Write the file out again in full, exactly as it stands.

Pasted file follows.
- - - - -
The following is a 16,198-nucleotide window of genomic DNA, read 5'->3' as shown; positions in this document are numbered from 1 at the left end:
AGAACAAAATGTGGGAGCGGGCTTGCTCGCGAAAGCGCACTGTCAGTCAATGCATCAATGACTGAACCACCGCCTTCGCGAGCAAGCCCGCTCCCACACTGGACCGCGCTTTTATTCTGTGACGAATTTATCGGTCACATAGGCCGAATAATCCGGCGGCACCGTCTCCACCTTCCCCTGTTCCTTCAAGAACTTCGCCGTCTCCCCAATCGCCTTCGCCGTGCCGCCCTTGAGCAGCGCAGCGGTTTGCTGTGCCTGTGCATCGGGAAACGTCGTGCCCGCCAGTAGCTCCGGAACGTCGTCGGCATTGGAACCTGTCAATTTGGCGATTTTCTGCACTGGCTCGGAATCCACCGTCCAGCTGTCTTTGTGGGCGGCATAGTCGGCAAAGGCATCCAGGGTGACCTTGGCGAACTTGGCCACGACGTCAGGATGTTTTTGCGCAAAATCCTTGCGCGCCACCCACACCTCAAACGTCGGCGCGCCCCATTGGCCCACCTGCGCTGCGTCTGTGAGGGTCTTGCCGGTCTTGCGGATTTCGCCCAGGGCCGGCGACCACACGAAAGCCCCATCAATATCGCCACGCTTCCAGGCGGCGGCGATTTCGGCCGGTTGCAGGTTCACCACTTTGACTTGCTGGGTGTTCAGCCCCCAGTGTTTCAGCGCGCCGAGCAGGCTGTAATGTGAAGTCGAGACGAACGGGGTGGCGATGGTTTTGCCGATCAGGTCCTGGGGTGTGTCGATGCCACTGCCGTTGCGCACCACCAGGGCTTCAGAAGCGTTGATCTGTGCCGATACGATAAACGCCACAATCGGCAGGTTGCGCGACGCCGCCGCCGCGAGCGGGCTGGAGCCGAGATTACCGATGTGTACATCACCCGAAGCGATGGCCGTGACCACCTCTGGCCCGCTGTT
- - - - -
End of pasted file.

The following is a 16,198-nucleotide window of genomic DNA, read 5'->3' as shown; positions in this document are numbered from 1 at the left end:
AGAACAAAATGTGGGAGCGGGCTTGCTCGCGAAAGCGCACTGTCAGTCAATGCATCAATGACTGAACCACCGCCTTCGCGAGCAAGCCCGCTCCCACACTGGACCGCGCTTTTATTCTGTGACGAATTTATCGGTCACATAGGCCGAATAATCCGGCGGCACCGTCTCCACCTTCCCCTGTTCCTTCAAGAACTTCGCCGTCTCCCCAATCGCCTTCGCCGTGCCGCCCTTGAGCAGCGCAGCGGTTTGCTGTGCCTGTGCATCGGGAAACGTCGTGCCCGCCAGTAGCTCCGGAACGTCGTCGGCATTGGAACCTGTCAATTTGGCGATTTTCTGCACTGGCTCGGAATCCACCGTCCAGCTGTCTTTGTGGGCGGCATAGTCGGCAAAGGCATCCAGGGTGACCTTGGCGAACTTGGCCACGACGTCAGGATGTTTTTGCGCAAAATCCTTGCGCGCCACCCACACCTCAAACGTCGGCGCGCCCCATTGGCCCACCTGCGCTGCGTCTGTGAGGGTCTTGCCGGTCTTGCGGATTTCGCCCAGGGCCGGCGACCACACGAAAGCCCCATCAATATCGCCACGCTTCCAGGCGGCGGCGATTTCGGCCGGTTGCAGGTTCACCACTTTGACTTGCTGGGTGTTCAGCCCCCAGTGTTTCAGCGCGCCGAGCAGGCTGTAATGTGAAGTCGAGACGAACGGGGTGGCGATGGTTTTGCCGATCAGGTCCTGGGGTGTGTCGATGCCACTGCCGTTGCGCACCACCAGGGCTTCAGAAGCGTTGATCTGTGCCGATACGATAAACGCCACAATCGGCAGGTTGCGCGACGCCGCCGCCGCGAGCGGGCTGGAGCCGAGATTACCGATGTGTACATCACCCGAAGCGATGGCCGTGACCACCTCTGGCCCGCTGTT